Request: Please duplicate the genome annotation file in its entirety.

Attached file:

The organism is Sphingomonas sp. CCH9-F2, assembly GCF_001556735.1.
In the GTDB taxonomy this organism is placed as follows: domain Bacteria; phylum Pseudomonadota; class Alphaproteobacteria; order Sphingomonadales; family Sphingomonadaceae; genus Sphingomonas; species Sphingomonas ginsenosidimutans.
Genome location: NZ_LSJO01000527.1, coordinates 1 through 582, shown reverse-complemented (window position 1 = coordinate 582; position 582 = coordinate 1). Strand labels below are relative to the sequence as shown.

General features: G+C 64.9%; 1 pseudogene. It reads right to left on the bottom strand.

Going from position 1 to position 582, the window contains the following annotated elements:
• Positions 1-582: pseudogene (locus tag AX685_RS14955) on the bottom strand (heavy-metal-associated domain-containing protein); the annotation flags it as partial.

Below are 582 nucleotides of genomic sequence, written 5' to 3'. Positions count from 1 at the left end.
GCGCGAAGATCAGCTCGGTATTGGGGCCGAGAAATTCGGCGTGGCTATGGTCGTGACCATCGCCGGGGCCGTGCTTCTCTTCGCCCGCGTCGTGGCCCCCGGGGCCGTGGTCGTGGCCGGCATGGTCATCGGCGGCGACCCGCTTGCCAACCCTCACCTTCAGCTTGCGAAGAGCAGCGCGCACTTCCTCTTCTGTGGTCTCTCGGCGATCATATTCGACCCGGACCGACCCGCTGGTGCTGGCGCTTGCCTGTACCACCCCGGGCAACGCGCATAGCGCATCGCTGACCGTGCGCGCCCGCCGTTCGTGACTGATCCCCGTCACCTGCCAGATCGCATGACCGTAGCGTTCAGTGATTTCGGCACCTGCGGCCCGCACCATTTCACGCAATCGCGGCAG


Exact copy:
The organism is Sphingomonas sp. CCH9-F2, assembly GCF_001556735.1.
In the GTDB taxonomy this organism is placed as follows: domain Bacteria; phylum Pseudomonadota; class Alphaproteobacteria; order Sphingomonadales; family Sphingomonadaceae; genus Sphingomonas; species Sphingomonas ginsenosidimutans.
Genome location: NZ_LSJO01000527.1, coordinates 1 through 582, shown reverse-complemented (window position 1 = coordinate 582; position 582 = coordinate 1). Strand labels below are relative to the sequence as shown.

General features: G+C 64.9%; 1 pseudogene. It reads right to left on the bottom strand.

Going from position 1 to position 582, the window contains the following annotated elements:
• Positions 1-582: pseudogene (locus tag AX685_RS14955) on the bottom strand (heavy-metal-associated domain-containing protein); the annotation flags it as partial.

Below are 582 nucleotides of genomic sequence, written 5' to 3'. Positions count from 1 at the left end.
GCGCGAAGATCAGCTCGGTATTGGGGCCGAGAAATTCGGCGTGGCTATGGTCGTGACCATCGCCGGGGCCGTGCTTCTCTTCGCCCGCGTCGTGGCCCCCGGGGCCGTGGTCGTGGCCGGCATGGTCATCGGCGGCGACCCGCTTGCCAACCCTCACCTTCAGCTTGCGAAGAGCAGCGCGCACTTCCTCTTCTGTGGTCTCTCGGCGATCATATTCGACCCGGACCGACCCGCTGGTGCTGGCGCTTGCCTGTACCACCCCGGGCAACGCGCATAGCGCATCGCTGACCGTGCGCGCCCGCCGTTCGTGACTGATCCCCGTCACCTGCCAGATCGCATGACCGTAGCGTTCAGTGATTTCGGCACCTGCGGCCCGCACCATTTCACGCAATCGCGGCAG